Microsoft will permanently remove Adobe Flash from Windows 10 in July 2021

Microsoft will finally eliminate Flash from Windows, roughly two months from now, citing it as outdated technology. The company has provided details on some final developments of Flash elimination update from Windows, via its blog, stating that more than a billion Microsoft devices run on Windows 10 and will now gear up for the new updates.

Adobe’s Flash Player was released in 1996 and was one of the most popular online technologies until it was plagued by security bugs and under-performance while rivals like HTML5 rose to fame.

Adobe Flash

Back in October 2020, Microsoft allowed selective users to remove Flash from supported Windows versions by offering them a patch. It is an optional feature that lets the users choose when to eliminate Flash from their systems. The company issued an update in February, referred to as the KB4577586 update, that allowed uninstalling the Flash Player on Windows 10 or Windows server. However, that update was optional, and users could block it from being installed on their computers. In June 2021, the Preview Update for Windows 10 1809 and newer will include the KB4577586 by default. It will be optional which means that the users can keep using Flash for some time.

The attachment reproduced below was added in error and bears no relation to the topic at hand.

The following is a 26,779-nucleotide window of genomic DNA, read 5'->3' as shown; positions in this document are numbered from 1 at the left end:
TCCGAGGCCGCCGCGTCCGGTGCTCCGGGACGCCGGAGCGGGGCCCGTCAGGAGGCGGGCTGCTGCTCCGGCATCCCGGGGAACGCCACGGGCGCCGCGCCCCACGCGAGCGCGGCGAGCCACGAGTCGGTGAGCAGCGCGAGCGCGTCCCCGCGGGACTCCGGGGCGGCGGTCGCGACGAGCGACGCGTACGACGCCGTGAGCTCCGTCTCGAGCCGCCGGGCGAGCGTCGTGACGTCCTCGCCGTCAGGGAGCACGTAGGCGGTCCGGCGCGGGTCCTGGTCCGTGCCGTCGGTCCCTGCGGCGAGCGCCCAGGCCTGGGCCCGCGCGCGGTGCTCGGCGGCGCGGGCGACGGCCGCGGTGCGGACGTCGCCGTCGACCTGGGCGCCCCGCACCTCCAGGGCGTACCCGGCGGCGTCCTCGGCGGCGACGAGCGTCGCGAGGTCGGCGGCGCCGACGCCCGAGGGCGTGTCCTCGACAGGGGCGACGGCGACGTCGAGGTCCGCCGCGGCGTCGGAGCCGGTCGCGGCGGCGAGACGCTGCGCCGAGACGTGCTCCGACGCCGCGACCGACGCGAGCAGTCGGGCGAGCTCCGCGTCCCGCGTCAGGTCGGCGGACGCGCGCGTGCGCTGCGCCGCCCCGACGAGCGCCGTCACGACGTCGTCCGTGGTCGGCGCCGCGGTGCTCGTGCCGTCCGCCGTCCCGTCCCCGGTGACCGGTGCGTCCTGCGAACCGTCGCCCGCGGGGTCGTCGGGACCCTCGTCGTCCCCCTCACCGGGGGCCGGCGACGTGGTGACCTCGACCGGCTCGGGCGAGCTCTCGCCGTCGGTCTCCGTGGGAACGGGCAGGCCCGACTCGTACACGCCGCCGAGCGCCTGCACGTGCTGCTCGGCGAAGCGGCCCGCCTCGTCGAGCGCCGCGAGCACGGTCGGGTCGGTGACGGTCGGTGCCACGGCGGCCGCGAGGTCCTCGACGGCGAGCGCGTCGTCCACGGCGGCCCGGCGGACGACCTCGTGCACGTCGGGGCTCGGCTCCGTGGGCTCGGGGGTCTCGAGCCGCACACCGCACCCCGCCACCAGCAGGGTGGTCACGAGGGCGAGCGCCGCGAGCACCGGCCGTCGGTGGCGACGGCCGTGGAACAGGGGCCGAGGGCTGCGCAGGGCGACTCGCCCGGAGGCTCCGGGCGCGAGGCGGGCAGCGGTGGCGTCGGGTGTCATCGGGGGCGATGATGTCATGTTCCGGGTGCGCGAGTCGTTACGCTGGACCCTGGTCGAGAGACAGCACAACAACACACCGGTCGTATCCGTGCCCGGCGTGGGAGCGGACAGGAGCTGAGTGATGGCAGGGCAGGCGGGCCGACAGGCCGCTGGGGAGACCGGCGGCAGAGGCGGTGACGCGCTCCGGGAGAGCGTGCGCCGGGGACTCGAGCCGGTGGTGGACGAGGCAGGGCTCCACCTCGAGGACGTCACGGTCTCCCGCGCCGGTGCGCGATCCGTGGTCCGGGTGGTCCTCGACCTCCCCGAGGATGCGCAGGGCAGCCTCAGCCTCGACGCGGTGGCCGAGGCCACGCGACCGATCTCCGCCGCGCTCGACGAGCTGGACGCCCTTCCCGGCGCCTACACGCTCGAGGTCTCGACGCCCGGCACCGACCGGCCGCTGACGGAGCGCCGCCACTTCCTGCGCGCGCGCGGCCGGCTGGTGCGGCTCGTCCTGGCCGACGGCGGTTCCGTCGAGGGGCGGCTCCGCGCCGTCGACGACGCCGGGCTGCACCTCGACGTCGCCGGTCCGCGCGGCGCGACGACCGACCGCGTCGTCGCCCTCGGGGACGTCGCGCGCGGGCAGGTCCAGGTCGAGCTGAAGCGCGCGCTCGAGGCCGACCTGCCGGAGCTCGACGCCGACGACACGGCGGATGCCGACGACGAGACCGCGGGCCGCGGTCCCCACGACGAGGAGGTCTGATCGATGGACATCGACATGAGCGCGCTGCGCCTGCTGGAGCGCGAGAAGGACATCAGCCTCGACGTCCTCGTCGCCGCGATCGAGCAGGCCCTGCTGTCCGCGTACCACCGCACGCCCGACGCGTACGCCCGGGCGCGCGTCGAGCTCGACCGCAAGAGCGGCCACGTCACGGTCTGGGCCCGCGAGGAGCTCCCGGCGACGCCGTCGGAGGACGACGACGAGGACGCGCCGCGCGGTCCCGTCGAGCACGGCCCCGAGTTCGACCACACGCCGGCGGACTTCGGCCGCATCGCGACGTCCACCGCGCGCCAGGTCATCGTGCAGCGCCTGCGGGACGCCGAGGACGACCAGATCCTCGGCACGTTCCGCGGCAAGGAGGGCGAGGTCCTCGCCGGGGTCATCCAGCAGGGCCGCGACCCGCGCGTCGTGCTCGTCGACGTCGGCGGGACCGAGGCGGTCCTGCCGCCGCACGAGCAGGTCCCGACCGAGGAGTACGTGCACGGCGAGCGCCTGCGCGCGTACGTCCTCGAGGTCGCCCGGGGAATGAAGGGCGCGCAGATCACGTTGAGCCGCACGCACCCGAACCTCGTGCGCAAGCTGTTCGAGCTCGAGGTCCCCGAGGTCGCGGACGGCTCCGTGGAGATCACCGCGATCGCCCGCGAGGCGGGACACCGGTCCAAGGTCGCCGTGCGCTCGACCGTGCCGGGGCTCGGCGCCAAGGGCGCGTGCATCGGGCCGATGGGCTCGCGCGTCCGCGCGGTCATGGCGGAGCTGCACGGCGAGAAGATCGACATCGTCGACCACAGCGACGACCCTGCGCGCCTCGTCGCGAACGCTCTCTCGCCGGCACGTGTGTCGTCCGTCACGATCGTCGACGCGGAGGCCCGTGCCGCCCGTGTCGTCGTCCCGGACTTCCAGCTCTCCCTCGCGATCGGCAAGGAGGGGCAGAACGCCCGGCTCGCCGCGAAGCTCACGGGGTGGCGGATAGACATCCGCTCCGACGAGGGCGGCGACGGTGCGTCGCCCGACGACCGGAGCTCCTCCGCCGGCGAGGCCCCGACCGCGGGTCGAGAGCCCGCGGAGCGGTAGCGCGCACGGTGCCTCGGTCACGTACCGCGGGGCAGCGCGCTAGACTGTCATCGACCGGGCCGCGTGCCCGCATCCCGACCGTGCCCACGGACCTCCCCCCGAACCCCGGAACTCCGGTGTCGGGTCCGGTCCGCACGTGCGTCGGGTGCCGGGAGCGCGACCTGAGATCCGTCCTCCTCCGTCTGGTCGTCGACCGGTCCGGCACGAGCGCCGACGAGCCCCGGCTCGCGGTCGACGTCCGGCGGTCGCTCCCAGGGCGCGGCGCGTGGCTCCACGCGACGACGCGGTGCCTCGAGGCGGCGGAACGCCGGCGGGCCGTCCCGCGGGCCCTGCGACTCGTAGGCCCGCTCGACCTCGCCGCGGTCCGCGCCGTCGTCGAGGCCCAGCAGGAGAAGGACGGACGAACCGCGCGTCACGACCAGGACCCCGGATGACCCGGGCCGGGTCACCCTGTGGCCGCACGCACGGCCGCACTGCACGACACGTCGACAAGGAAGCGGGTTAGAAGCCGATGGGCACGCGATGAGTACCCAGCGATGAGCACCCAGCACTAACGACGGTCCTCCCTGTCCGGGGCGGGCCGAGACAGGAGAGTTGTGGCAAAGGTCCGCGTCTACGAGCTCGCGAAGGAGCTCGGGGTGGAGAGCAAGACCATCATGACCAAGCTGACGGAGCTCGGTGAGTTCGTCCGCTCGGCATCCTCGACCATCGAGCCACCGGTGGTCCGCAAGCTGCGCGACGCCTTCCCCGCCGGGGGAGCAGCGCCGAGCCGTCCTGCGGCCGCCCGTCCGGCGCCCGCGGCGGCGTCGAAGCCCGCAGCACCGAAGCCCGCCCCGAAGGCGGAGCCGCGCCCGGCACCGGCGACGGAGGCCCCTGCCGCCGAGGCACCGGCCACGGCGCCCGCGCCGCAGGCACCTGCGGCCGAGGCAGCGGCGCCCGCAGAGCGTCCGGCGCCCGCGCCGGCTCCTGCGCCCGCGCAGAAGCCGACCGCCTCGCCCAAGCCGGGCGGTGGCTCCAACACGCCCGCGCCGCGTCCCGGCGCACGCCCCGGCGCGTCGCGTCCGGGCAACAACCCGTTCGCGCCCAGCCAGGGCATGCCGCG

"Update for Removal of Adobe Flash Player" will become mandatory as part of monthly updates (cumulative) for all Windows 10 and Windows 8.1 versions from July 2021. This will be included in every "Patch Tuesday" for supported Windows versions. It not only removes Flash from Windows but also prevents future installation, keeping users safe from the old technology's bugs and security holes. Microsoft releases optional "C-updates" on the third and fourth week of every month where it allows its users to test patches before shipping them publicly next month.

Users, who can’t wait for the new update, can download and install the KB4577586 patch manually by going to Windows Update Catalogue.

Windows 10 will also automatically remove Flash and all associated files when users update their system to the latest version, 21H1. The latter is currently available in Windows Insider Program with some minor updates to be added and shipped in the coming weeks.



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